Leftovers are an essential part of a modern person's lifestyle. Whether you make meals in bulk on Sundays or ration your nightly meals to last you throughout the weekend, our microwaves often replace our stovetops or ovens during a busy week. After a long day at the office, nothing is more satiating than a quick, healthy, and premade meal that requires little in the way of prep time. That being said, some common kitchen staples pose a health risk when reheated, as recently pointed out by Women's Health.
If stored improperly and then put in the microwave days later, these three healthy foods could reportedly give you food poisoning.
As a part of the fungi kingdom, mushrooms are more closely related to animals than plants and are a good source of B vitamins and protein (when dried). Understandably so, they don't have much of a shelf life after preparation—Women's Health recommends eating and finishing them all right after cooking. "Proteins can deteriorate as soon as you cut them up, and that's bad news for your belly," the magazine writes. Positive Med reiterates the warning, claiming you should eat precooked mushrooms cold or remove them from the dish you're reheating altogether.
Despite their reputation as a hearty, long-lasting kitchen staple, Women's Health reports that potatoes must be stored properly in order to avoid the risk of food poisoning. "Potatoes are tricky—if they're left to cool down at room temperature instead of immediately refrigerating, the warm temperatures can promote the growth of botulism, a rare bacteria," they write. According to Food Safety, this primarily happens when baked potatoes are wrapped in foil and left to cool naturally. Refrigerate cooked potatoes immediately to prevent the growth of this harmful bacteria.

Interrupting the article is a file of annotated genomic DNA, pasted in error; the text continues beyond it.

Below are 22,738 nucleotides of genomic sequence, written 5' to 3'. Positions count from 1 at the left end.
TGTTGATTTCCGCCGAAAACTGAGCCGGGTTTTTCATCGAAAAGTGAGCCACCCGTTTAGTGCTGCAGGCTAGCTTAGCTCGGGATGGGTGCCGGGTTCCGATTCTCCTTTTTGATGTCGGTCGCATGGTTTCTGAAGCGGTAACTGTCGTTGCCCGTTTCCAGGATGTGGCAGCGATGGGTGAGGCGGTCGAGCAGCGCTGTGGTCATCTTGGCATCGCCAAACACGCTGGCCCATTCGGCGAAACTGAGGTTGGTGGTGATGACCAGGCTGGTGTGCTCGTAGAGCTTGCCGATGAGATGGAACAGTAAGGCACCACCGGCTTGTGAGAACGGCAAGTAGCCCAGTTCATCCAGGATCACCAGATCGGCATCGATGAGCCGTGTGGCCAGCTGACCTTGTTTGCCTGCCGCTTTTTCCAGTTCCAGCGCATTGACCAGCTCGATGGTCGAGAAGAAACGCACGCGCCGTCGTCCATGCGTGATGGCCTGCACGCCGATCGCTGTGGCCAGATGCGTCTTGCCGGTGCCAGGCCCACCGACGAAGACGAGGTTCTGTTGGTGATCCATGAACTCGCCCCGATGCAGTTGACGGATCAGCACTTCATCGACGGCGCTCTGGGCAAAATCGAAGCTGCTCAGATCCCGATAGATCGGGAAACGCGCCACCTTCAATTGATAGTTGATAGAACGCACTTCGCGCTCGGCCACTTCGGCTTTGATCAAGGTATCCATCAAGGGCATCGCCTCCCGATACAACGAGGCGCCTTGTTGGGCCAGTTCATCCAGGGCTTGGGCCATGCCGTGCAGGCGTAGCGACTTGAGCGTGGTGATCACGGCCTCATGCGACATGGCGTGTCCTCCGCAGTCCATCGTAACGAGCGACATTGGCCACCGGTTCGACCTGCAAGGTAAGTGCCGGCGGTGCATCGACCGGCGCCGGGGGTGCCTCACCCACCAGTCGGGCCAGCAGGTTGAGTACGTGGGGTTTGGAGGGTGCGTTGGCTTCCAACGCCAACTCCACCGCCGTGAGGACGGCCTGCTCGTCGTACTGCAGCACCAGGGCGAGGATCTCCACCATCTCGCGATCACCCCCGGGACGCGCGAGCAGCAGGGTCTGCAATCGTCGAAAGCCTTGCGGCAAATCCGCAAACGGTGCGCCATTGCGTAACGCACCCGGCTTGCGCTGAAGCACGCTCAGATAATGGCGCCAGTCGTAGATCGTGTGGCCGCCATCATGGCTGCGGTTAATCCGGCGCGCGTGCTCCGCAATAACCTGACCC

Celery, Spinach, and Beets
Surprisingly, precut vegetables are some of the most bacteria-ridden foods, according to a food poisoning expert. That being said, they also pose a threat when reheated in the microwave oven. "Heat can cause the nitrates of these veggies to turn toxic—and release carcinogenic properties—when they're heated up a second time," writes Women's Health. "So it's best to take these foods out of whatever dish you're reheating." Others, like Eat Live Love Food, have contested this accusation, suggesting that proper cooling of these vegetables can prevent nitrate production entirely.
Have you ever had a bad experience with one of these foods? Share your experience with us.
This post was originally published on October 10, 2016, and has since been updated.